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Beehive Bulletin For Week Ending 12 July 2002


Beehive Bulletin For Week Ending - Friday 12 July 2002

BEEHIVE BULLETIN FOR WEEK ENDING - FRIDAY 12 JULY 2002

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Record number of employment placements achieved

Eighteen percent more job seekers were placed into long-term employment by Work and Income in the year to June than during the previous year ? taking total long-term job placements to over 50,000 for the first time. Social Services and Employment Minister Steve Maharey said Work and Income achieved 51,535 three-months or longer job placements for the year ended 30 June 2002. In the 2000-01-year, Work and Income achieved 43,429 long-term job placements. As the ANZ Job Ads survey noted yesterday employment growth looks set to continue.

Crown and Ngati Awa initial Deed of Settlement

The Crown this week initialled a Deed of Settlement with Ngati Awa at Parliament. Treaty Negotiations Minister Margaret Wilson said the road to settlement for Ngati Awa has been a long one with negotiations starting about six years ago, and the initialling represented a historic milestone. She said a lot of credit is due to the dedication and perseverance of the people of Ngati Awa and their negotiators as well as Crown officials. Ngati Awa, from Mataatua waka, is located in the Eastern Bay of Plenty and has 13,000 people and 22 hapu. The draft Deed of Settlement sets out the Crown's settlement offer for the historical claims of Ngati Awa that, in general terms, relate to land confiscation and other dealings which left Ngati Awa virtually landless. The offer is made up of a redress package that includes an agreed historical account and formal Crown apology, cultural redress including the transfer of seven sites of significance to Ngati Awa, and a combination of cash and Crown- owned land up to the value of $42.39 million. Ngati Awa will not begin their formal ratification process, nor will the parties sign the Deed of Settlement, until the current Tribunal and High Court processes in relation to this matter have been completed. The undertaking that has been given allows overlapping groups to work through the course of action they have chosen, before the Deed of Settlement is finalised.

Polls shows New Zealanders love culture

New Zealanders enjoy culture, according to a recent survey showing that 93 per cent of adult New Zealanders had in the last year engaged in at least one cultural activity. Commissioned by the Ministry for Culture and Heritage and conducted by Statistics New Zealand in the first quarter of 2002, the survey covers a range of cultural activities including buying books, visiting libraries, art galleries and museums, and attending live theatre and music performances. The first release of data shows that very large numbers of people were involved in the most popular cultural activities. Over 1.3 million people visited an art gallery or museum in the last year. Just over 1 million attended a live popular music performance. Around 43 per cent of the adult population had bought a book in the four weeks prior to the survey. In addition, more than a million people had visited a public library in the last four weeks. The survey was conducted as a supplement to the Household Labour Force Survey. 13,475 New Zealanders aged of 15 years and over, living in private households, were interviewed.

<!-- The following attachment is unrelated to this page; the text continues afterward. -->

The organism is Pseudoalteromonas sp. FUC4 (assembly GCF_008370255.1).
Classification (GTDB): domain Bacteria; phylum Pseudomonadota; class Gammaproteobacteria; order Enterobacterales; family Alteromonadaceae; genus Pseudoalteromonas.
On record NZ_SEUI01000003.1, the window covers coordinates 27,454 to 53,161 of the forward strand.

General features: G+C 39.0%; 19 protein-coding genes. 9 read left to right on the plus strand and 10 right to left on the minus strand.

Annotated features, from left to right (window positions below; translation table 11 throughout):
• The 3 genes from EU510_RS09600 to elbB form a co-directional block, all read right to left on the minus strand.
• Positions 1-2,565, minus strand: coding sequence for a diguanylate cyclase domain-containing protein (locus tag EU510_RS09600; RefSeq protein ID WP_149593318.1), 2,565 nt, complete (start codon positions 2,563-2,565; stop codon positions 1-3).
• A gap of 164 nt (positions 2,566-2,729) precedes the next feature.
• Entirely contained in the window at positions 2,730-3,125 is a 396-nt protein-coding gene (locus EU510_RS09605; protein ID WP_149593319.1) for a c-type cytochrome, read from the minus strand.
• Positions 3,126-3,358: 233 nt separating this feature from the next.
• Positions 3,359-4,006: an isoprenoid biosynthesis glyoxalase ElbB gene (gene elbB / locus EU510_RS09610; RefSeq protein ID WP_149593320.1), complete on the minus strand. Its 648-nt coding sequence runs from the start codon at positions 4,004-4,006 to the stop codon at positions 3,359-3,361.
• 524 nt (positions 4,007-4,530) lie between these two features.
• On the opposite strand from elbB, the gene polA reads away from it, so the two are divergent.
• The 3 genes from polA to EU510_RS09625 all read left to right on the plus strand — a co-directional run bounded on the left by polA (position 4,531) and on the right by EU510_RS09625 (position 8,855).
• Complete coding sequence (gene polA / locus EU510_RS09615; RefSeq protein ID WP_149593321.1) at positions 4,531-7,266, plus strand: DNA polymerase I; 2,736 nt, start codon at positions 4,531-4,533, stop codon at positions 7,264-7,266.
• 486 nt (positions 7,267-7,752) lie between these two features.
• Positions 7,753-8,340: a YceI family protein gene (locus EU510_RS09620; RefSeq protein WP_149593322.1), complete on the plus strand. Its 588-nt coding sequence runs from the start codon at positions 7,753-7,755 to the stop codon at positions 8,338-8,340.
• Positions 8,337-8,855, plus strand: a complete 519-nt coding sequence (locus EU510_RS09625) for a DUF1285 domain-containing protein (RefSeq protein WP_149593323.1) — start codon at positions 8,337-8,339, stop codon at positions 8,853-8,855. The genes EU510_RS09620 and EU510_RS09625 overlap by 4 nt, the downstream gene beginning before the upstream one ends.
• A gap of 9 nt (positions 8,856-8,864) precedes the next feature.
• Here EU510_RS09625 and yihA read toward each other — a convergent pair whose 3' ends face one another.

NZ trade fair in Fiji

Trade Negotiations Minister Jim Sutton this week opened a trade fair of New Zealand exporters in Fiji. The trade fair was the first New Zealand fair to be held in Fiji for more than two years. Fiji is New Zealand's 23rd largest trading partner, taking more than $217 million of New Zealand's exports last year. Among the top export products are machinery, meat, dairy products, vegetables, iron and steel, paper, plastic, and pharmaceutical products. There will be 25 companies attending the fair, ranging from fruit juice company Pinto and wine company Nobilo, to housing and construction companies such as Fletcher Aluminium, Nuplex Industries, and Signature Building Systems.

New 'Guardians of Lake Wanaka'

Minister of Conservation Sandra Lee has announced the appointment of two new Guardians of Lake Wanaka, and the re-appointment of three others. The new appointees were Bill Hislop, of Wanaka, who will be the chairperson, and Laurel Teirney, of Dunedin. They join re- appointed members Dr Mike Floate, of Tarras, as well as Chas Morris, and Sally Waast, both from Wanaka. Mr Hislop is the former Chief Ranger of Mount Aspiring National Park, while Ms Teirney is a resource management consultant with a background in fisheries, particularly freshwater fisheries. The lake is protected by special legislation that provides the Guardians with a watchdog role to ensure that the lake and its shoreline remain unspoilt for the enjoyment of future generations. The Guardians of Lake Wanaka are empowered under the Lake Wanaka Preservation Act 1973 to report and make recommendations to the Minister of Conservation.

New special agricultural trade envoy appointed

Former Dairy Board chairman Graham Fraser will be New Zealand's next special agricultural trade envoy, Trade Negotiations and Agriculture Minister Jim Sutton has announced. Mr Fraser will succeed former Federated Farmers president Malcolm Bailey as envoy, to continue New Zealand's global lobbying campaign for liberalisation in agricultural trade. Mr Fraser's appointment has been made by the Ministry of Foreign Affairs and Trade. He will be a special envoy with ambassadorial status. His role will be to promote and defend New Zealand's agricultural trading interests in key export markets, including the European Union, the United States and Asia.


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